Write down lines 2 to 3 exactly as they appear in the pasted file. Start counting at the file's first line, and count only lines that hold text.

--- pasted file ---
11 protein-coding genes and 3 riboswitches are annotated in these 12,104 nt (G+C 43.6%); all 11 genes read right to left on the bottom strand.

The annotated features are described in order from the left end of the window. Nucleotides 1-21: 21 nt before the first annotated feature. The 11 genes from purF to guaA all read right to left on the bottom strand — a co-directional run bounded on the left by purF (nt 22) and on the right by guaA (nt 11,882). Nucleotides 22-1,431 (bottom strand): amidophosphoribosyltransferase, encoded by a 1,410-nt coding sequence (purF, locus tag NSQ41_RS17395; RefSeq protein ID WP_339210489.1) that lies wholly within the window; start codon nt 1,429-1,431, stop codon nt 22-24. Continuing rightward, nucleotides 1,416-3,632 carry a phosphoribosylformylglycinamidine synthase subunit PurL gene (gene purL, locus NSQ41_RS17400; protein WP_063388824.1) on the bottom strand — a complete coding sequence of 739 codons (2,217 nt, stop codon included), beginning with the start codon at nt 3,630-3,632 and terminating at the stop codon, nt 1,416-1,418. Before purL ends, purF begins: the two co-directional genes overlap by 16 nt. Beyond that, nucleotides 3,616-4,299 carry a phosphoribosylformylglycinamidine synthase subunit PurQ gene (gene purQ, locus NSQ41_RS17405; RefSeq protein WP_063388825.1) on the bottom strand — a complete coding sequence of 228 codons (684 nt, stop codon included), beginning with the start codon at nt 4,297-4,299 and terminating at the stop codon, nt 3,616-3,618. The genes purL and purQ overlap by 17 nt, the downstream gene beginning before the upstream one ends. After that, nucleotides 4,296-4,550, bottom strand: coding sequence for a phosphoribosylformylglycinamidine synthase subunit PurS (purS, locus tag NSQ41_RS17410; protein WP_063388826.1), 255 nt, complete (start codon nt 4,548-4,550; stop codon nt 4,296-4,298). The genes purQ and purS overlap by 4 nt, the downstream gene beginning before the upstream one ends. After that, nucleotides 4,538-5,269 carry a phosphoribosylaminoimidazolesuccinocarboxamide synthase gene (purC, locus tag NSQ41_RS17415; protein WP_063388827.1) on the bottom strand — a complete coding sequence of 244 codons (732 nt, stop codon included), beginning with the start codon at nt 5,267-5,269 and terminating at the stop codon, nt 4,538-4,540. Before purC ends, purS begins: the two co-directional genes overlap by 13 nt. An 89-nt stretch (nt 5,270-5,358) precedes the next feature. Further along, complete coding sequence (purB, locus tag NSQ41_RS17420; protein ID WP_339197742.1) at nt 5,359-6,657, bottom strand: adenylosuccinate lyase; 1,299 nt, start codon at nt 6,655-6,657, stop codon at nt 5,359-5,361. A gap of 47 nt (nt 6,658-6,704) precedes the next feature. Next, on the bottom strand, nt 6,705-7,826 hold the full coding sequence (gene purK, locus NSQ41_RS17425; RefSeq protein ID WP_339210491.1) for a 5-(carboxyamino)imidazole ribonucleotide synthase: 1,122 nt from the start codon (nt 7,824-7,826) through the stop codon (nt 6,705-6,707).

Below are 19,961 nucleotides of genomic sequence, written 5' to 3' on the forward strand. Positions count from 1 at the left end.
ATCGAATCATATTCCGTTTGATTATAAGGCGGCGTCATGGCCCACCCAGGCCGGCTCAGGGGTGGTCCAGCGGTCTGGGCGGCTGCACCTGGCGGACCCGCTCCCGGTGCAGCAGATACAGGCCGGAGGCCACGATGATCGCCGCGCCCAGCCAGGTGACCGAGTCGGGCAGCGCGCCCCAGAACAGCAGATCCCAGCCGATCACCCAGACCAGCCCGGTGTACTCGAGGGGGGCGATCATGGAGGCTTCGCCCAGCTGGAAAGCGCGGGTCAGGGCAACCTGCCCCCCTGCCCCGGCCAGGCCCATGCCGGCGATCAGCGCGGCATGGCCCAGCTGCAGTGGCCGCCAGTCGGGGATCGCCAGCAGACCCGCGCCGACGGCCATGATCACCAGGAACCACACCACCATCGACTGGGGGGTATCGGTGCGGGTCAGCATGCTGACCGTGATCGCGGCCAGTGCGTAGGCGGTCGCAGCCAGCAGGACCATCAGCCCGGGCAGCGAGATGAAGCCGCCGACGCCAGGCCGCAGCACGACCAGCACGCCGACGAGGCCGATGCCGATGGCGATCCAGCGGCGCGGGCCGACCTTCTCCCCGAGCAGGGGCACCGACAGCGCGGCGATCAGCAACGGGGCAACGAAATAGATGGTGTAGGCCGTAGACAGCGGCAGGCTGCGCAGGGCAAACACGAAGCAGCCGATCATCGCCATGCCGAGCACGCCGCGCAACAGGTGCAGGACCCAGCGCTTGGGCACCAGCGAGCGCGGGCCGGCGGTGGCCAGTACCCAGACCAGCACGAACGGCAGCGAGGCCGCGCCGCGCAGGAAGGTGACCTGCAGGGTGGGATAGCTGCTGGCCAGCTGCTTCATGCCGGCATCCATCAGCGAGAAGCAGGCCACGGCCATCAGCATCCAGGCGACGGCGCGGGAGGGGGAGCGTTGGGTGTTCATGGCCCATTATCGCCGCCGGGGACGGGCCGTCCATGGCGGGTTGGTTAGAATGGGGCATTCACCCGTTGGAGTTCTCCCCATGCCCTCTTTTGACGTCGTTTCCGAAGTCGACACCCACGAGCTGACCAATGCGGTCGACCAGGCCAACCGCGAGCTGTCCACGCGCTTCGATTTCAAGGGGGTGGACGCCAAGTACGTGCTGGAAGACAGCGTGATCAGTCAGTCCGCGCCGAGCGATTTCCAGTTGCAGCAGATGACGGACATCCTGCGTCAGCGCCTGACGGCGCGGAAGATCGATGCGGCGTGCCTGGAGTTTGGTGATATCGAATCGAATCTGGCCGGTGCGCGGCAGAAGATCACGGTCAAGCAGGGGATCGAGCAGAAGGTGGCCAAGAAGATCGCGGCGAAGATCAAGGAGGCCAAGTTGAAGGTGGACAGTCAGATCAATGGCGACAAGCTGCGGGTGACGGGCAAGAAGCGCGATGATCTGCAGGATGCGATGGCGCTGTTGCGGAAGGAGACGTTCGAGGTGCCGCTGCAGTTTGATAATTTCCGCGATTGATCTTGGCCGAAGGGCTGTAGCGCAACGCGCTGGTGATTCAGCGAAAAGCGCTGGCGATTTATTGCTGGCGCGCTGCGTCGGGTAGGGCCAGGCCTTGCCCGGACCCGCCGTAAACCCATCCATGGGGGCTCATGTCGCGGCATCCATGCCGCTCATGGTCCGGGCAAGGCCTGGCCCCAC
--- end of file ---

The annotated features are described in order from the left end of the window. Nucleotides 1-21: 21 nt before the first annotated feature. The 11 genes from purF to guaA all read right to left on the bottom strand — a co-directional run bounded on the left by purF (nt 22) and on the right by guaA (nt 11,882). Nucleotides 22-1,431 (bottom strand): amidophosphoribosyltransferase, encoded by a 1,410-nt coding sequence (purF, locus tag NSQ41_RS17395; RefSeq protein ID WP_339210489.1) that lies wholly within the window; start codon nt 1,429-1,431, stop codon nt 22-24. Continuing rightward, nucleotides 1,416-3,632 carry a phosphoribosylformylglycinamidine synthase subunit PurL gene (gene purL, locus NSQ41_RS17400; protein WP_063388824.1) on the bottom strand — a complete coding sequence of 739 codons (2,217 nt, stop codon included), beginning with the start codon at nt 3,630-3,632 and terminating at the stop codon, nt 1,416-1,418. Before purL ends, purF begins: the two co-directional genes overlap by 16 nt. Beyond that, nucleotides 3,616-4,299 carry a phosphoribosylformylglycinamidine synthase subunit PurQ gene (gene purQ, locus NSQ41_RS17405; RefSeq protein WP_063388825.1) on the bottom strand — a complete coding sequence of 228 codons (684 nt, stop codon included), beginning with the start codon at nt 4,297-4,299 and terminating at the stop codon, nt 3,616-3,618. The genes purL and purQ overlap by 17 nt, the downstream gene beginning before the upstream one ends. After that, nucleotides 4,296-4,550, bottom strand: coding sequence for a phosphoribosylformylglycinamidine synthase subunit PurS (purS, locus tag NSQ41_RS17410; protein WP_063388826.1), 255 nt, complete (start codon nt 4,548-4,550; stop codon nt 4,296-4,298). The genes purQ and purS overlap by 4 nt, the downstream gene beginning before the upstream one ends. After that, nucleotides 4,538-5,269 carry a phosphoribosylaminoimidazolesuccinocarboxamide synthase gene (purC, locus tag NSQ41_RS17415; protein WP_063388827.1) on the bottom strand — a complete coding sequence of 244 codons (732 nt, stop codon included), beginning with the start codon at nt 5,267-5,269 and terminating at the stop codon, nt 4,538-4,540. Before purC ends, purS begins: the two co-directional genes overlap by 13 nt. An 89-nt stretch (nt 5,270-5,358) precedes the next feature. Further along, complete coding sequence (purB, locus tag NSQ41_RS17420; protein ID WP_339197742.1) at nt 5,359-6,657, bottom strand: adenylosuccinate lyase; 1,299 nt, start codon at nt 6,655-6,657, stop codon at nt 5,359-5,361. A gap of 47 nt (nt 6,658-6,704) precedes the next feature. Next, on the bottom strand, nt 6,705-7,826 hold the full coding sequence (gene purK, locus NSQ41_RS17425; RefSeq protein ID WP_339210491.1) for a 5-(carboxyamino)imidazole ribonucleotide synthase: 1,122 nt from the start codon (nt 7,824-7,826) through the stop codon (nt 6,705-6,707).

Below are 19,961 nucleotides of genomic sequence, written 5' to 3' on the forward strand. Positions count from 1 at the left end.